Tuesday, August 29, 2006

What can IBM do to make Domino development better?

In a recent blog post Ed Brill poses the following question:

In a world where the majority of new applications are being built in Java (and associated languages) and .NET, what approach could IBM use today to attract hoardes of new developers to learn Lotusscript? Isn't this the whole reason that Notes get labelled "proprietary" (in the tone of voice where proprietary = bad)?

"Hannover" will deliver the best of both in that the existing model will continue and be enhanced, yet the client will be open to new Java-based development methods. Thus the inflection point I mentioned earlier.

I don't want to suggest that there's no new Notes developers or development going on -- I get to hear about cool new projects every day -- but clearly it's a different market dynamic for developers today than it was when Notes became mainstream.

It's a tough question, and not one that can be answered without being a bit harsh. The short answer is you can't attract new LotusScript developers. It's a limited-use language with no future. LotusScript is a one trick pony, if you use it you're locking yourself into doing only Notes development, and the future of Notes by no means guaranteed. Using a general-purpose language such as Java or C# gives the developer more marketability.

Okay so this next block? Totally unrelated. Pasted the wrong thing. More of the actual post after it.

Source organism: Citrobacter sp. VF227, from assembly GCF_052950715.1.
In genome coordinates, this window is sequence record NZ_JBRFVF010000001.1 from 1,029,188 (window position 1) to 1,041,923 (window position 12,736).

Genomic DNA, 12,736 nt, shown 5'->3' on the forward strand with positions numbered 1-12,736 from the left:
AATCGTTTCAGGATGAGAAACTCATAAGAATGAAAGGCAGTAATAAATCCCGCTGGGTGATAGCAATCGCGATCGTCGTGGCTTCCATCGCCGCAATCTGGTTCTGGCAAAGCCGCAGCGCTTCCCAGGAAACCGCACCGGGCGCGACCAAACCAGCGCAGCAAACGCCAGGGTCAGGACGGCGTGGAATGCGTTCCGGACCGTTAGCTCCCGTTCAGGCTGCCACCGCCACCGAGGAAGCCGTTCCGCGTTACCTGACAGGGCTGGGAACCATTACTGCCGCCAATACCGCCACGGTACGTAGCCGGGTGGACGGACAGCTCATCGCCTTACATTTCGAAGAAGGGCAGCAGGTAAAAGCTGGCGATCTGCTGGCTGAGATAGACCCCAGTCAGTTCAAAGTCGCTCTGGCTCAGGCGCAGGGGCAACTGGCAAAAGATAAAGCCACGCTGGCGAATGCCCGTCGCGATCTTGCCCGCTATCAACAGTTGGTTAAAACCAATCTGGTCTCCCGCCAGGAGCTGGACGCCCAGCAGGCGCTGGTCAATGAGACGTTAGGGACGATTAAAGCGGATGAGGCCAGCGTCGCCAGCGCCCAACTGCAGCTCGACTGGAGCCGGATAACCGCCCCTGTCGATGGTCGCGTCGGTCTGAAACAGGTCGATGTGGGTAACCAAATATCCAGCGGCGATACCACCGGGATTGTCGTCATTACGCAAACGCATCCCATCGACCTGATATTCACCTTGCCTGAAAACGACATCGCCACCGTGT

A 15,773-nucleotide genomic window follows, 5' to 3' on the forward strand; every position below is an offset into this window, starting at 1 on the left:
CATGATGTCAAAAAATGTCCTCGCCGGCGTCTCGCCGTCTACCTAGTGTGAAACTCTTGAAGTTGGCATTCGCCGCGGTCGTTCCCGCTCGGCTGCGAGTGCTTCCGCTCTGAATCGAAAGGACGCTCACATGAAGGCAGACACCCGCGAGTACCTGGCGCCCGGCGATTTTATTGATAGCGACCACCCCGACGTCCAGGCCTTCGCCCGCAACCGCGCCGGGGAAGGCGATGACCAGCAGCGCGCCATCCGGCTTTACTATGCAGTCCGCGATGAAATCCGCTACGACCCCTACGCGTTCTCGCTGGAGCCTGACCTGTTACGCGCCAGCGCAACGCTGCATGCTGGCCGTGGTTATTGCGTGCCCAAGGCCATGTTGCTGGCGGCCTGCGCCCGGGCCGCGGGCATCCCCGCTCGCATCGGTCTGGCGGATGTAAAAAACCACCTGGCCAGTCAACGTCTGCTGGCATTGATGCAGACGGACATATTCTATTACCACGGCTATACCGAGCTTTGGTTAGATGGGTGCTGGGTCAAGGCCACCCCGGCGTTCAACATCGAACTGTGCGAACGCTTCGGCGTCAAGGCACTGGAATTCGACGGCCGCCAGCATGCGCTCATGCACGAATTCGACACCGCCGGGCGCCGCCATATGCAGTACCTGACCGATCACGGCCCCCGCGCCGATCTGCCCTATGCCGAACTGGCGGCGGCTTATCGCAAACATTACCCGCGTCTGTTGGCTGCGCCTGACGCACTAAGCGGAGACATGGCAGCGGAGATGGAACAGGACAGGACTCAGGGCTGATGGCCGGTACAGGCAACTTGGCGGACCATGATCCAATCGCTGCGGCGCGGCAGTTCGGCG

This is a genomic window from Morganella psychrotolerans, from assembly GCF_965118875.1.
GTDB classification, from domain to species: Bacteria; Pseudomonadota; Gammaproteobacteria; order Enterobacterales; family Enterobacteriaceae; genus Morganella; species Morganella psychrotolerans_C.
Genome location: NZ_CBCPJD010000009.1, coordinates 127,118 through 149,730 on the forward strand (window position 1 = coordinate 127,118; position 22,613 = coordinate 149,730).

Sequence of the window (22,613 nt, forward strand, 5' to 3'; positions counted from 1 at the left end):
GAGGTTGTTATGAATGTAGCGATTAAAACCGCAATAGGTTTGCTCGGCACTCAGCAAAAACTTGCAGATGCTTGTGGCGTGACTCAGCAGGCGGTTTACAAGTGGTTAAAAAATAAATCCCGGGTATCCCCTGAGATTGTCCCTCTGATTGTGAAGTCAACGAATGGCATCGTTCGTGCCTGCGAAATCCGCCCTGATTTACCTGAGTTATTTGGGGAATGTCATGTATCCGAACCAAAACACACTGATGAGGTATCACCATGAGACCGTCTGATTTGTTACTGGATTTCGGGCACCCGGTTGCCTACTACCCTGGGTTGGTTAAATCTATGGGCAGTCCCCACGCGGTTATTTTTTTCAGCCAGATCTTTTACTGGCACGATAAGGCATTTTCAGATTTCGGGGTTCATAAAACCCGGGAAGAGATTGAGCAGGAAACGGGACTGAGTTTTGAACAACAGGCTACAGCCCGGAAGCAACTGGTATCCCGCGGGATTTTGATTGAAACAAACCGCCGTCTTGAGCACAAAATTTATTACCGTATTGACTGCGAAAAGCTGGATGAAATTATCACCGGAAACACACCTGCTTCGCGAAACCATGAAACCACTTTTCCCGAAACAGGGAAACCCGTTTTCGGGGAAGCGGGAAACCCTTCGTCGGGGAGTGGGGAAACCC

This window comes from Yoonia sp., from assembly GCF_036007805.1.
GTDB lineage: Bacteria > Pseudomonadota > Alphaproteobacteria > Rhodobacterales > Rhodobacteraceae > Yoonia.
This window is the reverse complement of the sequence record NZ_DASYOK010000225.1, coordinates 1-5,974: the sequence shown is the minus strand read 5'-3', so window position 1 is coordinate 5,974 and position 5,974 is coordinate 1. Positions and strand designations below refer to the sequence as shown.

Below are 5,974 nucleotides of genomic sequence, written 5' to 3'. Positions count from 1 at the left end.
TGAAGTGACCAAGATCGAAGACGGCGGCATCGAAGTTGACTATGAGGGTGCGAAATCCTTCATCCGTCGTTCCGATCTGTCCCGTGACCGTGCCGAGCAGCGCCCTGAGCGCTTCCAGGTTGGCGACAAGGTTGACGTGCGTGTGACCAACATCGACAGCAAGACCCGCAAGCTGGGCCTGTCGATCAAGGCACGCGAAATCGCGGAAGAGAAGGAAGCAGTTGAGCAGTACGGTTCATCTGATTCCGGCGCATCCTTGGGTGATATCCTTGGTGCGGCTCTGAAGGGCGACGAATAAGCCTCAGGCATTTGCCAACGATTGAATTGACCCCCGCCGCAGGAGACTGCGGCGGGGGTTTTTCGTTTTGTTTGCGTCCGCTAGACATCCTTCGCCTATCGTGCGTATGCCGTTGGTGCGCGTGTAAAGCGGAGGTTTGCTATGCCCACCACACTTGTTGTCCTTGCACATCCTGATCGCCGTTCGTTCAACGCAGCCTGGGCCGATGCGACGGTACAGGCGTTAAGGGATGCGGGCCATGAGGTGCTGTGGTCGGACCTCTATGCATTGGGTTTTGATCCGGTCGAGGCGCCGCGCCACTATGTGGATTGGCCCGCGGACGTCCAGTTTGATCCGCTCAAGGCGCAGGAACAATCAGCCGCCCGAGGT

The other major issue is Domino Designer itself. The IDE lacks features people have taken for granted in other development tools since the early 90's. LotusScript debugging is rudimentary and Formula, Javascript and Java debugging is nonexistent. New features have been tacked on over the past seven or eight years in ways that make them difficult to use. HTML rendering, which was introduced in R4, is STILL messed up. CSS support is spotty at best. A lot of this is supposedly being addressed with Hannover, but I'm not holding my breath. Nearly a decade of promises that it'll get better has left me jaded, and it has run off a number of people who might otherwise have embraced Notes and Domino.

It seems that IBM is forcing Notes developers into Java. That's fine, it's IBM's decision to make. I find it disheartening, but not unexpected. Notes and Domino are at critical inflection points. I appreciate that IBM and Lotus are trying to walk the fine line of delivering future-focused products while not alienating their existing customer base. I also appreciate people such as Ed asking these questions and not shying away from the scrutiny.


  1. "do"

    (read your entry heading)

  2. I'm comfortable with IBM pushing us into Java being the premier language for the IDE from Notes 8 on if they do it properly.

    I use Java in Notes now, but it has a number of issues, and is far from fully spec'd up (quite apart from the fact that it's limited to the back-end and can only be used in agents & web services).

  3. Ben,

    I reall think that's my big stumbling block to "getting" Java in Notes. It's only usable in certain contexts, but there are some places where it's the only choice. If it were properly integrated and fully supported I'd have a much easier time seeing the value. The path so far has been narrow and meandering, which makes it one I haven't been willing to tread.